Some commercial banks have heeded the Central Bank of Nigeria’s (CBN) directive on the opening of teller points for retail foreign exchange transactions, THISDAY investigations have shown.
The CBN had said the new directive was a reaffirmation of its willingness, capability and determination to meet FX demand in the market.
Some of the commercial banks branches visited in Abuja yesterday to assess the level of compliance with the directive had already created special points for FX transactions as well as electronic display boards to show current FX rates.
However, officials of some banks’ branches visited around the Asokoro area of Abuja
expressed ignorance of the central bank’s new directive.
When asked if his bank had complied with the new directive, a senior official in one of the second generation banks said his branch was not aware of the directive.
He said it was the headquarters of the bank that should preoccupy itself with handling such directives, adding that the directive he was familiar with was the one mandating commercial banks to create FX sales points at airports to attend to travellers’ FX needs.
He, alongside a female colleague, said the banks needed some time to comply with the latest directive.
In issuing the new directive, the CBN said the initiative was aimed at easing access to buying and selling of FX at all locations as well as easing access by customers and other users, without any hindrance.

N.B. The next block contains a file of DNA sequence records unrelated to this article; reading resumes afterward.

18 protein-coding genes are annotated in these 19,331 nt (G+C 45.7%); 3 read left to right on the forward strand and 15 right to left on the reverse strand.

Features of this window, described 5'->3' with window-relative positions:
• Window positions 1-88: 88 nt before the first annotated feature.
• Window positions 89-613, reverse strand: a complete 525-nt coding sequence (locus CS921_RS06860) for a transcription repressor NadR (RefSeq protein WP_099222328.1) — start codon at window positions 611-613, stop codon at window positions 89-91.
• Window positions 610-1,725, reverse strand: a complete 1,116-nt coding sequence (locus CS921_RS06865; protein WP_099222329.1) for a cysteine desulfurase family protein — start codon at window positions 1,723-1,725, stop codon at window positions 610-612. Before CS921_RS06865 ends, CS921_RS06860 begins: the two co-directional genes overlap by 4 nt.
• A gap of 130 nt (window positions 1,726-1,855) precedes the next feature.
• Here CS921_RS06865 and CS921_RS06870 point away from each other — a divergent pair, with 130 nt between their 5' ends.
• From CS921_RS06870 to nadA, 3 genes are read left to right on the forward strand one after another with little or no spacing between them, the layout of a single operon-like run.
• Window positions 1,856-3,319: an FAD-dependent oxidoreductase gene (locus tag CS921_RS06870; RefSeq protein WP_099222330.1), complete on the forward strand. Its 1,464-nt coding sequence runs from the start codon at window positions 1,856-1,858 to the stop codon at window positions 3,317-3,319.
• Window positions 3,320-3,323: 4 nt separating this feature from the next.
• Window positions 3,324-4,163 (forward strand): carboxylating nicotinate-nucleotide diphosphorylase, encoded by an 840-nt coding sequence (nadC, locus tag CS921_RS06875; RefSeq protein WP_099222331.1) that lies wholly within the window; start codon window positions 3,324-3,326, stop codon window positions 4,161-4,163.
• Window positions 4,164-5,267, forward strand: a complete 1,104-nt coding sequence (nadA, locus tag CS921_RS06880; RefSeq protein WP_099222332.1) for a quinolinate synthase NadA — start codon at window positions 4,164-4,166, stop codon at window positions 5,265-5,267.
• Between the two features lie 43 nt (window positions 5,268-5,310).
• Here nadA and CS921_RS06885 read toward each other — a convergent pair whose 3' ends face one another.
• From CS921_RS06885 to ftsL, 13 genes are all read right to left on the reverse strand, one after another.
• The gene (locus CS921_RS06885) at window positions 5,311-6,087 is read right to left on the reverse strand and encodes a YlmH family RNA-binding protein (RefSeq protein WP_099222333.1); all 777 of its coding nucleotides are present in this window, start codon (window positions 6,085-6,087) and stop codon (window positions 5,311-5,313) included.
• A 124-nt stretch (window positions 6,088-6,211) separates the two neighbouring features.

The CBN on Sunday also directed all commercial banks to process and meet the demand for travel allowances (PTA/BTA) by end-users within 24 hours of such applications.
THISDAY investigations showed that although some of the banks within the Federal Capital Territory (FCT) had electronic monitors for FX rates, they posted insufficient information on rates.
For instance, while some of them displayed only their selling rates without the buying rate, others showed the rate at which they were buying but not selling.
THISDAY further observed that most of the banking halls visited had only a few customers conducting FX transactions.
In a related development, the central bank yesterday sustained its intervention in the FX market, when it provided another $367,134,329.93 in forwards sales.
A breakdown showed that $144,073,753.07 was for 45 days forwards, while $223,060,576.86 was for 60 days.
However, the naira traded between N455 and 460 to the dollar at some parallel market points in Lagos.
The CBN acting Director in charge of Corporate Communications, Isaac Okorafor, confirmed the release, adding that the move was in line with the Bank’s determination to ease the FX pressure on various sectors through forward sales under the new flexible regime to keep the market liquid.
The CBN recently introduced new FX measures, which among other things, are aimed at easing the burden of travellers and to ensure that transactions are settled at much more competitive exchange rates.
The central bank had also directed all commercial and deposit banks to open FX retail outlets at major airports as soon as logistics permit.
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